Festival invites public to celebrate joy of dance
Previously restricted to those who majored in dance, the event is now open to anyone who feels passionate about dancing, according to the organizers, regardless of one’s profession, age or even nationality.
Starting this year, SDF has attempted to lower the barrier between the professional dance world and the public by creating programs that everyone can enjoy.
The “4 Swan Dance Festival” is one of the events open to anyone who wishes to show off their moves. A group of four dancers can apply as one team and show off their own interpretation of “Swan Lake.” The competition’s prize is 10 million won ($8,850). After a preliminary round, 30 teams will move onto the finals, which will be held Nov. 9 at the Main Hall of Arko Arts Theater in central Seoul. The winning team will be invited to perform at the festival’s closing ceremony.
This year’s festival also presents a more well-balanced variety of traditional and contemporary dance performers.
The opening ceremony of the festival will take place on Nov. 11 at 7:30 p.m. at the ArKo Arts Theater and will feature a performance by traditional dancers selected by the Korea Dance Association, including Bae Jeong-hye, Lee Eun-ju, Yang Seong-ok, Kook Soo-ho and Cho Heung-dong.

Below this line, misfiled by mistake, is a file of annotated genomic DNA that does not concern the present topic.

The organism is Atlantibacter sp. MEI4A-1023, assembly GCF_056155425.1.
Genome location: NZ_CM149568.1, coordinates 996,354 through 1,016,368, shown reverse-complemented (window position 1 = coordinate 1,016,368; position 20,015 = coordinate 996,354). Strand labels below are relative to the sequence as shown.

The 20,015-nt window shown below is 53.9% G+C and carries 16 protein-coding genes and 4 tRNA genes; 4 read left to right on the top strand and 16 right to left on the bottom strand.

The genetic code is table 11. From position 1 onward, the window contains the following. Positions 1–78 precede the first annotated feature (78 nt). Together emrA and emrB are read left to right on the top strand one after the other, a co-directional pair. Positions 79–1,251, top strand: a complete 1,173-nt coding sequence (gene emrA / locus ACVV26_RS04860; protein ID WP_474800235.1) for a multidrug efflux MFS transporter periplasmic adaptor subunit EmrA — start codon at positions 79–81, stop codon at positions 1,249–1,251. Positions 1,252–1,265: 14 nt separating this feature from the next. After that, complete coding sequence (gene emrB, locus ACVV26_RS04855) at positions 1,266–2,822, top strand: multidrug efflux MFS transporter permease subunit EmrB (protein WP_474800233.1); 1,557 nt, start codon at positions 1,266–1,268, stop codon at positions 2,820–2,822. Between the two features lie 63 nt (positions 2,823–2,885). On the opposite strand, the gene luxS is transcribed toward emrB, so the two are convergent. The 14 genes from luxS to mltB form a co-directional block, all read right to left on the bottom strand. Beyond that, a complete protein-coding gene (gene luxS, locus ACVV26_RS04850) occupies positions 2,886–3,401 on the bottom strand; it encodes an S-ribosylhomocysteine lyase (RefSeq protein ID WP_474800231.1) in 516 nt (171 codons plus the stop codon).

Renowned Korean choreographers will stage experimental performances through the event. Choreographer Cha Jin-yeob will be presenting “River Run,” which she created with visual artist Vakki.
Popular dancers like Kim Seol-jin, who won the second season of Mnet’s “Dancing 9,” will be performing a piece titled “Monologue,” while the winner of the first season of “Dancing 9,” Lee Seon-tae, will perform a number titled “Spotless Mind,” in which the dancer reinterprets the film “Eternal Sunshine of the Spotless Mind.”
“Some are scared of change, and some find hope in change. We will be the latter, who discover hope through change,” said Cho Nam-gyu, the president of Korea Dance Association.
The honorary ambassador of this year’s SDF, singer Jang Hye-jin, hopes the wider appeal of the festival will mean that more people get to experience high-quality dance.
“Dancing and music are inseparable. They must have each other, and these days, people seem to have forgotten that. I hope through the festival, people find the joy in dancing again,” said the singer.
BY HONG YOU-KYOUNG [email@example.com]